I am, by no stretch of the imagination, a ‘handy’ person. I’m not into crafts or sewing or building stuff out of wood or metal. The last time I participated in any sort of carpentry-activity was in 7th grade Shop Class when we got to use jigsaws and other fancy power tools to make holiday presents for our parents. I can, however, sew on a button. And once upon a time I actually made some curtains.
But even in the absence of any sort of crafty-skills I’ve always been a fan of the old adage “measure twice, cut once” and my idea of helping Mr. S. when he’s doing a household project is to stand around and remind him to do just that. Which, I’m sure, thrills him to no end. Of course in my mind I’m doing him a favor – obviously it’s a necessity for a craftsman to verify measurements and be accurate before lopping off a piece of wood or metal. If he doesn’t double-check before cutting he may have to do it all over again – thus wasting materials, money and time.
It’s a concept that also comes into play in the workplace – and certainly in the day to day work we do in Human Resources. There are numerous occasions when we’re faced with the need to measure twice before taking an action:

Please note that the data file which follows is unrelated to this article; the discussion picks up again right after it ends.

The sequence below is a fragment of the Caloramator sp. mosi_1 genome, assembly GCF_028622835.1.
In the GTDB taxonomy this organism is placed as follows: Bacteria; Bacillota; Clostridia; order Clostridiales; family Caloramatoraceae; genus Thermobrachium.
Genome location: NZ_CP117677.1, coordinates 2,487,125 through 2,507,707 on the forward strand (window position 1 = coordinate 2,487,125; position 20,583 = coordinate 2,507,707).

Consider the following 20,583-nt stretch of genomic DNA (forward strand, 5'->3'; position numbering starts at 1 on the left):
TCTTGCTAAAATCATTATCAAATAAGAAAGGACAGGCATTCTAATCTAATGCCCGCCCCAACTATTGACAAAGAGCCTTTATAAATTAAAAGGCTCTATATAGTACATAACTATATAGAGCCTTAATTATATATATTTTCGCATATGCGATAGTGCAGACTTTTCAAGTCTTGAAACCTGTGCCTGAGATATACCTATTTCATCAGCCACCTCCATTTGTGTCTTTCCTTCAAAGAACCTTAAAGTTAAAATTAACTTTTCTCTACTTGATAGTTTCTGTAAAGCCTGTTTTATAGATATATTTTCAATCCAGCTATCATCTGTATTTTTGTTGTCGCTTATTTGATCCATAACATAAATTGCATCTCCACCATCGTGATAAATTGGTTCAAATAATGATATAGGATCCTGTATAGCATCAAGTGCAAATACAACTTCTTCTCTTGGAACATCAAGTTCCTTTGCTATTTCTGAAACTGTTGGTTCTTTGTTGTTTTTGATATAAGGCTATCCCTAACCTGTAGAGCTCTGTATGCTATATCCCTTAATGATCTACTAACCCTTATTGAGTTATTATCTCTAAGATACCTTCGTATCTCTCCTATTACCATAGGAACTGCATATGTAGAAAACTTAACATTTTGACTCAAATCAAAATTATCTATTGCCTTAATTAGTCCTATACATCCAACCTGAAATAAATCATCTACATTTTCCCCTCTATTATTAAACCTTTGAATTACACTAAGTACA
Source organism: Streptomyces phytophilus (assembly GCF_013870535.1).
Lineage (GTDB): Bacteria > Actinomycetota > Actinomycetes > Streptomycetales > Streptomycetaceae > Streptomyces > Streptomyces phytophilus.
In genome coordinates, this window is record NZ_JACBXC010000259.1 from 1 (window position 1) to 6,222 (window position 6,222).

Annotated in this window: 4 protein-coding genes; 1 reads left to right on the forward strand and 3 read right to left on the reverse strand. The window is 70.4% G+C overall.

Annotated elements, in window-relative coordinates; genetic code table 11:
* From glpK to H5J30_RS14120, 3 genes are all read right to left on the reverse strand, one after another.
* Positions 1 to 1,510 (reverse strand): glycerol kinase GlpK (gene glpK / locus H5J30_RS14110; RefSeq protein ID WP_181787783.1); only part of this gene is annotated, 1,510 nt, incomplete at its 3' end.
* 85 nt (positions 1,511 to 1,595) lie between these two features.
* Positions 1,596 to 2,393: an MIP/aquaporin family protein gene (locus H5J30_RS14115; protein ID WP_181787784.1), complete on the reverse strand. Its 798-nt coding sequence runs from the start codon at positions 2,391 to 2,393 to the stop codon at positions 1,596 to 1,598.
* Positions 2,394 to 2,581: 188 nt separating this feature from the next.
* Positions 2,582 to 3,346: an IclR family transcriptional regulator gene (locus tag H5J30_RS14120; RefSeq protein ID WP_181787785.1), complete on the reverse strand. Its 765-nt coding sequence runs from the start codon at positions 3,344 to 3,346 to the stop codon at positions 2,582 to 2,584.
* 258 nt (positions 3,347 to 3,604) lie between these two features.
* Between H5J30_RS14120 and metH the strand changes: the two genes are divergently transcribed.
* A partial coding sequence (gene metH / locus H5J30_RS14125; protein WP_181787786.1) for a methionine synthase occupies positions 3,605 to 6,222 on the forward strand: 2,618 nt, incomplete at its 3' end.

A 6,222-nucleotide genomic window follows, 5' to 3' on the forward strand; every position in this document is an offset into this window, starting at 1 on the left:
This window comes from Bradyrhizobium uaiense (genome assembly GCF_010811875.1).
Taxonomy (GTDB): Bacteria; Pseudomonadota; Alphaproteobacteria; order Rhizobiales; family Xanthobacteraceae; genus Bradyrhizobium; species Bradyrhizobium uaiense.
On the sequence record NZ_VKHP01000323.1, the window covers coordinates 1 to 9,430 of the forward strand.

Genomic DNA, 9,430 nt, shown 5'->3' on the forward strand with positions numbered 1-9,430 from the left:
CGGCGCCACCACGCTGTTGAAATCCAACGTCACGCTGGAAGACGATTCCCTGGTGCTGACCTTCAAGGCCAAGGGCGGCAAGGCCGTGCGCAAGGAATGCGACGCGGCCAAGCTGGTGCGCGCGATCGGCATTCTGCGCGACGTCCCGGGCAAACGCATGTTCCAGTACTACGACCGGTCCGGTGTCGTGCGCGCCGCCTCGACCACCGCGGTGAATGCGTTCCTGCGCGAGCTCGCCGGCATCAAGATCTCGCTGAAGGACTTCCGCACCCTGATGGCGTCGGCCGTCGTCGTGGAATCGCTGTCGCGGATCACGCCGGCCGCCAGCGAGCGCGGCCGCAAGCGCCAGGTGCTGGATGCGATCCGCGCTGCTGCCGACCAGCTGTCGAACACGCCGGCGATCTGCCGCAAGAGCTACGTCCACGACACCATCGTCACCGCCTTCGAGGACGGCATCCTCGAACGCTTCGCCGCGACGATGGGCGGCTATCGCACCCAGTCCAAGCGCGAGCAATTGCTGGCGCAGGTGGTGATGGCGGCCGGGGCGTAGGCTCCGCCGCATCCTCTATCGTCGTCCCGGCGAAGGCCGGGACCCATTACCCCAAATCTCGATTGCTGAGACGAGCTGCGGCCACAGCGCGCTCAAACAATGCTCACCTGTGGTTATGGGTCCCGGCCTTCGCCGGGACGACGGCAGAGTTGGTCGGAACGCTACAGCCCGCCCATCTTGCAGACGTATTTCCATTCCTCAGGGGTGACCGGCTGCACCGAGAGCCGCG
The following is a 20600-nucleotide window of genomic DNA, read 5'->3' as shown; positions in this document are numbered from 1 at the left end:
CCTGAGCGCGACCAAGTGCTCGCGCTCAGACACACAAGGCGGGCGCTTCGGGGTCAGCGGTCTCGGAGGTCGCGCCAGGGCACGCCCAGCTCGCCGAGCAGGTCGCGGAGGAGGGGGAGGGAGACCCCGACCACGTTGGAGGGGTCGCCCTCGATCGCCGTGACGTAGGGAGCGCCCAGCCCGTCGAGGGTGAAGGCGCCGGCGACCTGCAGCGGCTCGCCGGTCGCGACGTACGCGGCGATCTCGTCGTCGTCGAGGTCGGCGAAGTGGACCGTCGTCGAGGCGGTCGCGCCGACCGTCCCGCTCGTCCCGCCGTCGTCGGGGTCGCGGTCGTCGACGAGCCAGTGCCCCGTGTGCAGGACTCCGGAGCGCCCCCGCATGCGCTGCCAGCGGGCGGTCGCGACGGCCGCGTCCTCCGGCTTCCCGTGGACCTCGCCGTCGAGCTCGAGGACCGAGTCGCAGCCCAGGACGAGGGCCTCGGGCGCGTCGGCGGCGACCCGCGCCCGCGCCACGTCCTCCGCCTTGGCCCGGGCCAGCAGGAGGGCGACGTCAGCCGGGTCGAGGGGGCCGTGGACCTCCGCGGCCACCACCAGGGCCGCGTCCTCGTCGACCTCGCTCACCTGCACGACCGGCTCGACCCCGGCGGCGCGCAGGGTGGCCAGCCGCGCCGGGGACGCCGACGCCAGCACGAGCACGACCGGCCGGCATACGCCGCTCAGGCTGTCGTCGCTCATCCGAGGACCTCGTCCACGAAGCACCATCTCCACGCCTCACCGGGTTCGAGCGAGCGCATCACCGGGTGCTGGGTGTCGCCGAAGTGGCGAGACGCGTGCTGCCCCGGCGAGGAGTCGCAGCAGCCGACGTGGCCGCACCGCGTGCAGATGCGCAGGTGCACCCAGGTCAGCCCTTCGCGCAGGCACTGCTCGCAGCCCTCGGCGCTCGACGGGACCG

- When we work to develop the appropriate workplace policies that align with our specific organization’s values (as opposed to just copying policies from a colleague or another organization)
- As we evaluate and implement the appropriate development programs that will deliver the desired impact to our organization (and not merely conducting training-for-the-sake-of-conducting-training)
- When we align the strategic plan for our HR Department with the strategic plan of the organization (mind-blowing…)
All of these things take time, dedication and focus – measuring, not once, but twice. There may be more research, more planning and more evaluation. We may need to go back to the original plans to gather more data. We may need to confer with others or rethink our original design. And then, only then, do we implement – making that one cut.
Measure twice, cut once.
I like it.
(this post originally ran over at the HR Schoolhouse)